"I'm doing a (free) operating system (just a hobby, won't be big and professional like gnu) for 386(486) AT clones." - Linus Torvalds

Beginner's Guide to Debian Etch

Wednesday 11th April 2007

Categories: Guides, GNU/Linux, FLOSS

Mounting in a GUI

If you want access things such as CDs and USB sticks while in a GUI, you have two main choices. The first is to let the system deal with it and automount everything that gets connected - in other words, you stick a device in, and you can access virtually straight away.

In GNOME, this is achieved by installing gnome-volume-manager. You can also use this in KDE, although it means pulling in GNOME dependencies - a problem if you're concerned about hard drive space and perhaps memory consumption.

You can also mount the devices when you want - the easiest way to do this in GNOME is to make sure you have hal and gnome-applets installed. Then, right-click on a panel (I normally choose the top one owing to the fact that there's little on it by default) and choose 'Add to Panel...'. Find and add the entry called 'Disk Mounter'. Now, every time a device is inserted, whether it be CD, DVD or USB device, it should pop up as an icon in the applet. Just click the icon and hit 'Mount device' (where device is whatever has been inserted) and voila! You can open the device from the same menu. Once you're done, you can unmount/eject the device from the same menu.


Adding printers is fairly straightforward. First of all, you'll need cupsys installed, and probably also foomatic-db, foomatic-filters-ppds and foomatic-filters to get the full range of drivers. If you're running GNOME or KDE, then you should have configuration utilities already installed in order to install printers - GNOME's is included in gnome-cups-manager. The steps to install a printer from within these utilities is straightforward enough, so there's little need for an explanation here. Alternatively, you can use a web interface by going into a web browser, and entering localhost:631 as the address in order to edit the settings.

Note, however, that support on Debian, and Linux generally, depends greatly on the printer manufacturer. HP generally has excellent support with the packages hpijs, hpijs-ppds and hplip, but others may not be so well supported. A good place to check for support is linuxprinting.org.


To be able to see and access other machines on the network, in particular those running Windows or Samba, then you'll need to make sure that the packages smbclient and samba-common are already installed. Now, you have three main choices:

The first is to use a file browser, such as Nautilus or Konqueror, to access the shares. Thunar, XFCE's file manager, does not yet have this ability.

If in GNOME, then hit 'Places' on the panel, and then 'Network Servers'. From here, you should be able to see all of the Windows machines. From within Nautilus, open the 'Go' menu, and then select 'Network' to get the same screen.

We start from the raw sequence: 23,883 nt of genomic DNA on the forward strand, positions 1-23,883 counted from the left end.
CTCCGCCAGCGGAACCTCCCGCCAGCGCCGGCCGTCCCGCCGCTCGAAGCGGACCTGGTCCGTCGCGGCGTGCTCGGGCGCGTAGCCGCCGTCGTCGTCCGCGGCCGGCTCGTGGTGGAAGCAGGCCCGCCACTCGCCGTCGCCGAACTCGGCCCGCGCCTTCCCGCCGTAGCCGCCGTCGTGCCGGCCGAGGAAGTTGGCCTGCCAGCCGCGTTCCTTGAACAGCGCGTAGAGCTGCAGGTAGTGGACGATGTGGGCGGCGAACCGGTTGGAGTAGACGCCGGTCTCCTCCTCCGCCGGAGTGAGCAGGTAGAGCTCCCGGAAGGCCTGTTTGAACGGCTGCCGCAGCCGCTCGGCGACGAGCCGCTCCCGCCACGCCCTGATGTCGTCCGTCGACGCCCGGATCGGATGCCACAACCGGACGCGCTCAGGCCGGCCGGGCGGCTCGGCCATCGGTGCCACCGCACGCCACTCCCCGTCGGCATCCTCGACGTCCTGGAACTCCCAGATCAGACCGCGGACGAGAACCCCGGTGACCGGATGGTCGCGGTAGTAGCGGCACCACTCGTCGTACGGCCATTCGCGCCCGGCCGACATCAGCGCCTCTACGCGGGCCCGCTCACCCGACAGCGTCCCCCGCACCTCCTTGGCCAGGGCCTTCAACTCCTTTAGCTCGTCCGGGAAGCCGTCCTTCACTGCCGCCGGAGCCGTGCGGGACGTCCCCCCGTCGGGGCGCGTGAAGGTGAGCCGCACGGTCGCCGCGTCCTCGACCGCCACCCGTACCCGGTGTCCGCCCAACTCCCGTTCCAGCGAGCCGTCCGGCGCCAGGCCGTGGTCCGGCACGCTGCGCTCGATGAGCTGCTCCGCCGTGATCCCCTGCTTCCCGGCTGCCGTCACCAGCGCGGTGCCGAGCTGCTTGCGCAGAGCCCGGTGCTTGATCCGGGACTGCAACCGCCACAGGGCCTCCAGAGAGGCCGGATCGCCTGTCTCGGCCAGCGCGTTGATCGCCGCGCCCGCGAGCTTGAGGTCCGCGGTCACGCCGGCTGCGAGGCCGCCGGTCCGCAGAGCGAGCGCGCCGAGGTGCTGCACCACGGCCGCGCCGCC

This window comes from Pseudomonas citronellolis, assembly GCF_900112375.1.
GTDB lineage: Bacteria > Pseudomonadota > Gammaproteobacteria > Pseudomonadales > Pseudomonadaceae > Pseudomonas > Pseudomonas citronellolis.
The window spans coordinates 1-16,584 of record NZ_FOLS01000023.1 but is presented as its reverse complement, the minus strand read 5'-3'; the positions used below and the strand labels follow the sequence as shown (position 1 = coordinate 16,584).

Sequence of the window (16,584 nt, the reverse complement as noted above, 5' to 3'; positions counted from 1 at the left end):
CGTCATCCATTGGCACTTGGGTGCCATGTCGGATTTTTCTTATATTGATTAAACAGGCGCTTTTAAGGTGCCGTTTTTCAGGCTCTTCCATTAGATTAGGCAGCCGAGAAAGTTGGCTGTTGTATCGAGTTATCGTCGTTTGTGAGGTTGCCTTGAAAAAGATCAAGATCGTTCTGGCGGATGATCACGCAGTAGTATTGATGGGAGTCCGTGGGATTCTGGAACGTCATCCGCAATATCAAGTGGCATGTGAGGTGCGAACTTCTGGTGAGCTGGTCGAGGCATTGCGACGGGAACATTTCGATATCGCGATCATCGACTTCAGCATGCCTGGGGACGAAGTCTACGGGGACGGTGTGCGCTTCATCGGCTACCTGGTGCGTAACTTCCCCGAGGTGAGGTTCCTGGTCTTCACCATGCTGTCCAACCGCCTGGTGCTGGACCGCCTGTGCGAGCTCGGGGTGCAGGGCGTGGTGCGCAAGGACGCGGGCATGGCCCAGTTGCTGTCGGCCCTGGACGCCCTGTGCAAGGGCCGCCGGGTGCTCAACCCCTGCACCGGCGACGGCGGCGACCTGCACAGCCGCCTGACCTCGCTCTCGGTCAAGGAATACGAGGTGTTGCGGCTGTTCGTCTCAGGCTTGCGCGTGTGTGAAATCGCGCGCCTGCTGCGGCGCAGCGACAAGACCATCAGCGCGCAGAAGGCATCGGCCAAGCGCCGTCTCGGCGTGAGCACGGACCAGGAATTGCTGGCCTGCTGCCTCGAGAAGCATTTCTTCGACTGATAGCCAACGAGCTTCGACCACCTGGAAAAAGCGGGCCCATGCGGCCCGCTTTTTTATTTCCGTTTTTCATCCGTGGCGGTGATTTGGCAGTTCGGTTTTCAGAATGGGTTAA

If using Konqueror, then use the 'Go' menu and select 'Network Folders'. You then want to select 'Samba Shares' to view all of the Windows and Samba shares on the network.

With Windows machines, you'll generally be asked for a username and password. However, if anonymous browsing is allowed, but you want to be a specific user (for instance, some shares may only be viewable by certain users), as frequently occurs when accessing Samba shares hosted on a Linux machine, then you need to add a couple of steps. Firstly, navigate to the machine you want, so that you're viewing all of the shares.

If you're using Nautilus, hit Ctrl+L, so that you can see the current address. It should be in the format smb://nameofmachine. To login a specific user, change this to smb://user@nameofmachine, replacing user and nameofmachine with your username and the name of the machine respectively. You'll then get a prompt asking for a password, which, once entered, should allow you to browse that machine as the user specified.

If you're using Konqueror, then change the location from smb://nameofmachine to smb://user:password@nameofmachine. Of course, showing your password in this manner isn't terribly secure (meaning that somebody could just look over your shoulder), so if you do use Konqueror, you might want to consider an alternative method of accessing shares.

The second choice is to use LinNeighborhood (packagename linneighborhood). This will allow you to browse all of the shares on the network. If you want to access a machine as a specific user, rather than anonymously, then just right-click that machine and hit 'Scan as user'. Then, pick the share you want to access, double-click it (or right-click and select 'mount'), enter a username/password if necessary, and hit 'Mount'. Then, you should be able to access the share from wherever you mounted it - the default is /home/user/mnt/MACHINENAME/sharename, although of course you can change this at your leisure.

The final method is to mount it yourself. To do this, just use the command smbmount //machine/share /path/to/mount/point, or smbmount //machine/share /path/to/mount/point -o username=username if you need to use a username/password. Once you've finished, you can unmount the share by typing smbumount /path/to/share.

To set up shares, you still need Samba installed. From here, you have two main choices - install and setup a package called swat (not covered here), or use the utilities of the desktop environment.

In GNOME, you'll need the package gnome-system-tools to be installed. Then, go to the Desktop menu, and find Shared Folders within Administration. In KDE, make sure is installed. From the KDE menu, choose the Settings entry under Actions, followed by Internet & Network, and finally File Sharing. This package also provides the entry Samba under the same menu, allowing you to configure more than just what files are shared.

For a similar utility in GNOME, try gsambad.